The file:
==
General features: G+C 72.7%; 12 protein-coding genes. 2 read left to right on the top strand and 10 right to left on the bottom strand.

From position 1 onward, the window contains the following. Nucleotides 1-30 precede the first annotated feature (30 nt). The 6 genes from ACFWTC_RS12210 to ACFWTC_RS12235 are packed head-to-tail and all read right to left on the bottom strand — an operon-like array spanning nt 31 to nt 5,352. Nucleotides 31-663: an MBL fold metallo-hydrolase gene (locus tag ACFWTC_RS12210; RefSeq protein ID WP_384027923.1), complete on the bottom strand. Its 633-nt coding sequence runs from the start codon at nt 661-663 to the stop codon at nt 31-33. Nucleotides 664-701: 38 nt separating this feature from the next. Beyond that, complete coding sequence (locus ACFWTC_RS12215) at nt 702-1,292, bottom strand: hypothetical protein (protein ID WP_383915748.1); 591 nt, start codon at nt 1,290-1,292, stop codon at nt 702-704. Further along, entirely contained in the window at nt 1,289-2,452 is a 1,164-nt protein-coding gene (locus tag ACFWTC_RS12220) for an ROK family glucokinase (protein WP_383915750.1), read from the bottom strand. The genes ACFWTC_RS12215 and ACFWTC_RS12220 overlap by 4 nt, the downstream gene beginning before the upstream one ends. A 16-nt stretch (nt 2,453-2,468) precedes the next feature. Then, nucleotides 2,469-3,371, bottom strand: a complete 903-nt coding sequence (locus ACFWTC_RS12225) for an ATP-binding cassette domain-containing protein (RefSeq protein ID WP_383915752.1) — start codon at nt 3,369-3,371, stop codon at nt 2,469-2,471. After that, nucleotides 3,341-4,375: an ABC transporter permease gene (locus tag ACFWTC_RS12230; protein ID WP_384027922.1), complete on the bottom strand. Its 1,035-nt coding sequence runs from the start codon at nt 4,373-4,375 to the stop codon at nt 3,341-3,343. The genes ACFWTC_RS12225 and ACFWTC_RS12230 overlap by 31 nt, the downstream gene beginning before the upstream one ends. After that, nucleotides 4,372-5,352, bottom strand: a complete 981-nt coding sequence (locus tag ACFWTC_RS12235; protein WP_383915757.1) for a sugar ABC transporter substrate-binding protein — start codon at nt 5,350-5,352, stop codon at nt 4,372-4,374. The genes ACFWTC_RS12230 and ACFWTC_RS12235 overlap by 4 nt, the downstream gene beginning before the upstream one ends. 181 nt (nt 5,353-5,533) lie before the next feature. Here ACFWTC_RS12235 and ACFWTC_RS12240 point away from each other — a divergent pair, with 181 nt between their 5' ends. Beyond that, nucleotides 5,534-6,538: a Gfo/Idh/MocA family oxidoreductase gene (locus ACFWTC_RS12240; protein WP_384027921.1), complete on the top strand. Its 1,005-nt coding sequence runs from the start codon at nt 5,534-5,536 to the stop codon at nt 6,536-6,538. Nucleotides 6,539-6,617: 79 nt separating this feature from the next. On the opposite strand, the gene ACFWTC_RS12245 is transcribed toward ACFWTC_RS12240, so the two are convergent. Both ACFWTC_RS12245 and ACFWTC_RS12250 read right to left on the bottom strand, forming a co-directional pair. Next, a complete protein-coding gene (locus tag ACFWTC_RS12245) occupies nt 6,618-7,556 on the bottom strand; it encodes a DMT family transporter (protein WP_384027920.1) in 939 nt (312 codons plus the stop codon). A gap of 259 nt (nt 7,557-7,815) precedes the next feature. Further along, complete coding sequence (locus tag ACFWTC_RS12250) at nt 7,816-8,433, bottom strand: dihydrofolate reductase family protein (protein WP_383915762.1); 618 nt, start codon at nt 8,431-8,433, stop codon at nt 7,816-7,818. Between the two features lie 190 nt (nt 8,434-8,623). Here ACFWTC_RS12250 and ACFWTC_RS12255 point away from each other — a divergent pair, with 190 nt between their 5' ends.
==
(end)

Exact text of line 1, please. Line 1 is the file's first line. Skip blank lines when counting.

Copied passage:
General features: G+C 72.7%; 12 protein-coding genes. 2 read left to right on the top strand and 10 right to left on the bottom strand.